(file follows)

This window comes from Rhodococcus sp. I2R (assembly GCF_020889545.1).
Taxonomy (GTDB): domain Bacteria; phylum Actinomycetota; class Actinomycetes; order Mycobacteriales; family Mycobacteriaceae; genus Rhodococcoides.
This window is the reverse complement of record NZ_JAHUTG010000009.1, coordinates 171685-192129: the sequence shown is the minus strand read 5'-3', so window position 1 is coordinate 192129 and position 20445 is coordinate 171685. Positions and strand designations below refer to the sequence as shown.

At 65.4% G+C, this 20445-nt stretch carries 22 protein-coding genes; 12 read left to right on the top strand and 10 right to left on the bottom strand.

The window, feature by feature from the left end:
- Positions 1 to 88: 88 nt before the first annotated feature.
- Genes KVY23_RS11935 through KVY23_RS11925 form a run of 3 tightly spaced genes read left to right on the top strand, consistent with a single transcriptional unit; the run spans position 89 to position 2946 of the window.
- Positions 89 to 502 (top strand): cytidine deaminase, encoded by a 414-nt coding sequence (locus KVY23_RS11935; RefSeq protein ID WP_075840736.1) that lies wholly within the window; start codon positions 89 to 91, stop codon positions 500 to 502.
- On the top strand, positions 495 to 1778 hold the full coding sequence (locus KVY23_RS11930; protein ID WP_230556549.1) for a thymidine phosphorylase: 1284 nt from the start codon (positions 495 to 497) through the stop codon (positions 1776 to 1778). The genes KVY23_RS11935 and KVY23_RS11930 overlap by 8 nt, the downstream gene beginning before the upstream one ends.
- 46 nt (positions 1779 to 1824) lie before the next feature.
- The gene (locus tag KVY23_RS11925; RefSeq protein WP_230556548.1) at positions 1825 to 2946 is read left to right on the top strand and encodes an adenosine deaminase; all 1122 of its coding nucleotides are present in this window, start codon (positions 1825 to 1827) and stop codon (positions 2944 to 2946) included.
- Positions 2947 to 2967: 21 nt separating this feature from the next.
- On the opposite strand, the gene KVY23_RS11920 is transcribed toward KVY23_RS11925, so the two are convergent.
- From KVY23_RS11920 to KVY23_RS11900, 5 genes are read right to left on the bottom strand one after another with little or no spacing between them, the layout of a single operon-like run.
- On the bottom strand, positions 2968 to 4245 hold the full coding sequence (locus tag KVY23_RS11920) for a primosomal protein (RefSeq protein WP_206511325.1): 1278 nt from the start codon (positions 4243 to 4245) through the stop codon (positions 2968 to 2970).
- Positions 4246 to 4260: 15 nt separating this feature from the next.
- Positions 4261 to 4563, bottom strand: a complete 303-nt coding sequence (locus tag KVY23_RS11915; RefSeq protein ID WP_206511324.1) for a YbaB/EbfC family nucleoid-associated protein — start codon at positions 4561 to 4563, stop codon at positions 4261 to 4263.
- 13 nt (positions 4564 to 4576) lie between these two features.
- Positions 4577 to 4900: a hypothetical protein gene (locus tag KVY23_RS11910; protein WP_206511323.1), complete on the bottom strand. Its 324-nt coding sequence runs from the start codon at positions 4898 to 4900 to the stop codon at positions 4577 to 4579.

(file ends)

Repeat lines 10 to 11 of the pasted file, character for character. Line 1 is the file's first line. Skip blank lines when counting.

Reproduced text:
- 46 nt (positions 1779 to 1824) lie before the next feature.
- The gene (locus tag KVY23_RS11925; RefSeq protein WP_230556548.1) at positions 1825 to 2946 is read left to right on the top strand and encodes an adenosine deaminase; all 1122 of its coding nucleotides are present in this window, start codon (positions 1825 to 1827) and stop codon (positions 2944 to 2946) included.